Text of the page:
My first commission in Pensacola, Florida, from 1977 and published in Southern Accents, for Ted and Natalie Ciano who entrusted a newly licensed 27 year old Architect with no built work to design a 5000 square foot house based solely on my showing them photographs of Fallingwater, and telling them their house did not have to look like all the others in their neighborhood.
My second commission from 1977, a renovation and addition to a residence in my hometown of Gadsden, Alabama for Mary Goss Hardin and her daughters Mary Lee and Elisabeth with whom I grew up.
The original white brick and green shuttered home was a modest 1600 square feet, and I wrapped around it a 4000 square foot addition with every detail in keeping with the original home.
I always refer to it as my “Senator’s Home” as it remains among the most stately and timeless of my career.
This is my original concept sketch (replete with seagulls I might add) of my first Hamptons' project on Sandpiper Lane in Bridgehampton, and an archival photo of the finished home sitting in the splendid isolation of Bridgehampton fields in 1978.
The upside down residence was a modest 1800 square feet, and included 4 bedrooms and 2 baths. The home was not air conditioned but featured balconies off every room to capture the nearby ocean breezes.
The New York Times used an almost identical photograph of the project as an example of the "Gwathmey" style homes being built in a wave of new construction in The Hamptons.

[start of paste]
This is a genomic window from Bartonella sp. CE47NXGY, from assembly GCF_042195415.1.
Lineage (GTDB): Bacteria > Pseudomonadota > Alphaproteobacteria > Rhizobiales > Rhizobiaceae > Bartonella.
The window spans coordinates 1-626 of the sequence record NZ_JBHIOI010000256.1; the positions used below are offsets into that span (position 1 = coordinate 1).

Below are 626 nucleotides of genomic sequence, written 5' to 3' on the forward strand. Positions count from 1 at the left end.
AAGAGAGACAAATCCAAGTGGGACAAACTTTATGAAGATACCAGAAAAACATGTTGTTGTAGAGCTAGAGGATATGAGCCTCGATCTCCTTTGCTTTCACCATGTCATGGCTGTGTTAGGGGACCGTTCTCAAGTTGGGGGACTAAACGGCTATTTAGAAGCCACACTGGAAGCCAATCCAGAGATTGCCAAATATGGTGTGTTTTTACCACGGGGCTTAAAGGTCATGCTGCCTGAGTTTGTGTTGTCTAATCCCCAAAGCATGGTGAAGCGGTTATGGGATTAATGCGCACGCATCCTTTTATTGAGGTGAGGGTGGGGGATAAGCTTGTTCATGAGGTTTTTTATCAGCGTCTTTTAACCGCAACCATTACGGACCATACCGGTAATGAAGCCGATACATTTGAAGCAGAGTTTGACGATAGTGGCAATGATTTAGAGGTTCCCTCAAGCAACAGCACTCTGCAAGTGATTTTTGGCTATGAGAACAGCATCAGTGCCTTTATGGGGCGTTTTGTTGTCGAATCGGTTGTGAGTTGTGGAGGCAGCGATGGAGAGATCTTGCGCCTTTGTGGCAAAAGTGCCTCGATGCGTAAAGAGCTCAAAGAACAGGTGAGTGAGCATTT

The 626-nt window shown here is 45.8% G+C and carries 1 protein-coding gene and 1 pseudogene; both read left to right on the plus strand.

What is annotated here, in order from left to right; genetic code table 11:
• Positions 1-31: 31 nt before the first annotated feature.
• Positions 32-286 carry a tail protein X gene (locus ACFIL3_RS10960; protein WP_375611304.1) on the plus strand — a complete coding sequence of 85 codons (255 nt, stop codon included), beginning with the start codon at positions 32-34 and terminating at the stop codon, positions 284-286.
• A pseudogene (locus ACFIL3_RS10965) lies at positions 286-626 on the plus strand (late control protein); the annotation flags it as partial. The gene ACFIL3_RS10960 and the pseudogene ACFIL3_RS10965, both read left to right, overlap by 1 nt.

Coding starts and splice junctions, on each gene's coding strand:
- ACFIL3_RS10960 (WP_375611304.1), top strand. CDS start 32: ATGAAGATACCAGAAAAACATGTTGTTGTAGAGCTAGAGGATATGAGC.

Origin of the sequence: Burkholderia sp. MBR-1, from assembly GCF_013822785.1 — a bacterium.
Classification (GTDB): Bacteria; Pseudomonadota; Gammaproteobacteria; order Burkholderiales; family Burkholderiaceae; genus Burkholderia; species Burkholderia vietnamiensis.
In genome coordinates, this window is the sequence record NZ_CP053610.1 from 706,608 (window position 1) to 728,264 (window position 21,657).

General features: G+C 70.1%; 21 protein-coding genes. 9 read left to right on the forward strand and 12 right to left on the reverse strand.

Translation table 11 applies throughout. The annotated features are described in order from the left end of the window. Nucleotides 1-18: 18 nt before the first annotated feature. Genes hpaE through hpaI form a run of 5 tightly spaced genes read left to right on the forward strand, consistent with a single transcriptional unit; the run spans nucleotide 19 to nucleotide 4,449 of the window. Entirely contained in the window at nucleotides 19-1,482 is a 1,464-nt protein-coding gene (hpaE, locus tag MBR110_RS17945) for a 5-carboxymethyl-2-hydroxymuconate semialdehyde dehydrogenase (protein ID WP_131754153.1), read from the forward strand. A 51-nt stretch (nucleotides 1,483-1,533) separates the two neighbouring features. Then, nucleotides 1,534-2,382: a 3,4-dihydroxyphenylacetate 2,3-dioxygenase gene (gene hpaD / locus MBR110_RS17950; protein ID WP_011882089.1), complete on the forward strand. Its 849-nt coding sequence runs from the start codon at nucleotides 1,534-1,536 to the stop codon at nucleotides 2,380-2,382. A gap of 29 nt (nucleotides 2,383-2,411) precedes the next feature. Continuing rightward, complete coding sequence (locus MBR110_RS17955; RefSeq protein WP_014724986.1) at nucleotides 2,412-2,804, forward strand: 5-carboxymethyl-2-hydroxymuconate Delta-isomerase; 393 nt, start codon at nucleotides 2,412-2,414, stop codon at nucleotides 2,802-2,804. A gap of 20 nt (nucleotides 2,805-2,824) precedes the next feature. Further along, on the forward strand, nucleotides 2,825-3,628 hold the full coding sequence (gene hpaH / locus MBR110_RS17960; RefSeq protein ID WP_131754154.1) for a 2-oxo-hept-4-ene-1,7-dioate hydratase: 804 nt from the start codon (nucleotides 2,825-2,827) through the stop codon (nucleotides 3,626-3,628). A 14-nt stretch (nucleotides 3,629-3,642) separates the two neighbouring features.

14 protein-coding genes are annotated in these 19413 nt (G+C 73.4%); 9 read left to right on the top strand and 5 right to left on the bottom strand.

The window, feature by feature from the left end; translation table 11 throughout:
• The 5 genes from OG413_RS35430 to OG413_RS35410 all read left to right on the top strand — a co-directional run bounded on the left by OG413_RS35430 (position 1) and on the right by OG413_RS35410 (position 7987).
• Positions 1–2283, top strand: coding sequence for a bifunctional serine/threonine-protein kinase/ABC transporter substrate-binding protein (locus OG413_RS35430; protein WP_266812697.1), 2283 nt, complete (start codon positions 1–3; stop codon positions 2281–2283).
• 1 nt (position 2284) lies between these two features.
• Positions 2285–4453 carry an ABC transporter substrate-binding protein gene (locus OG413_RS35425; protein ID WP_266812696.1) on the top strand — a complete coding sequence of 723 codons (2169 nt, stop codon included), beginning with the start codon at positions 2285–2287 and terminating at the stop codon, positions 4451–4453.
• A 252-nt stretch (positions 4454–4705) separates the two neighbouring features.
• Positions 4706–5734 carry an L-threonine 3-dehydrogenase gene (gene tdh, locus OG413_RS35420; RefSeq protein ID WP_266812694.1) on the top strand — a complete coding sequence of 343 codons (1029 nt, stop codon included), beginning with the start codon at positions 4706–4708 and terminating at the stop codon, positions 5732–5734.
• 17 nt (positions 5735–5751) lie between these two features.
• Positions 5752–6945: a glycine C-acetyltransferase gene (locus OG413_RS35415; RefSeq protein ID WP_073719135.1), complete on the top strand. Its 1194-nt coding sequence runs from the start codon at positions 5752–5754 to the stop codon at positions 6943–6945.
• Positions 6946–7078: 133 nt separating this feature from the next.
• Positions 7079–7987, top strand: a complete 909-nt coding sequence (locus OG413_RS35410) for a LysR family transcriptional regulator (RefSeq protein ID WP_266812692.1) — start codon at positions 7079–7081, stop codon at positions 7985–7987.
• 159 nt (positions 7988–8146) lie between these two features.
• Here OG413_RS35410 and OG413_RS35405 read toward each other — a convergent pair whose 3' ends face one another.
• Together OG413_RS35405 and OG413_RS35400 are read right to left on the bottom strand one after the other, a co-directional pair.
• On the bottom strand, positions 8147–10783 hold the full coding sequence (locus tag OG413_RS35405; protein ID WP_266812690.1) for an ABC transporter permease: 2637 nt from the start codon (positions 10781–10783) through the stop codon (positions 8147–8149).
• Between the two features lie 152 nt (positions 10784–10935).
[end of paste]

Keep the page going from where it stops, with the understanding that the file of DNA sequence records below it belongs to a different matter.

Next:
The original owners still live in the house and commissioned an extensive renovation and addition in 2014. (See Chapter 4)
Building on the success of my project on Sandpiper Lane in Bridgehampton, here, my second Hamptons' house, another 1800 square foot upside down home in Sagaponack, NY.
Sited at the edge of a vast potato field with sweeping views of The Atlantic, the primary living spaces and master bedroom were located on the second floor. Like on Sandpiper Lane, all 4 bedrooms had balconies to catch the nearby ocean breezes.
The Living room has glass on three sides and was thrust into the landscape above a covered entry/carport and opens onto a cantilevered deck. The entire space felt as if one was standing on the bridge of a ship.
This was the second of seven similar homes I designed in The Hamptons between 1977 - 1984, and I have often referred to them as my "finger exercises", as I tried out many design concepts and material experimentations which reoccurred in much larger projects later in my work.
Having worked out of a spare room at my apartment in The Osborne for 2 years, in 1978 I took the plunge and purchased a 5000 square foot loft on East 16th Street and Union Square. The floor through raw space with 28 windows was the perfect envelope in which to create an apartment and office.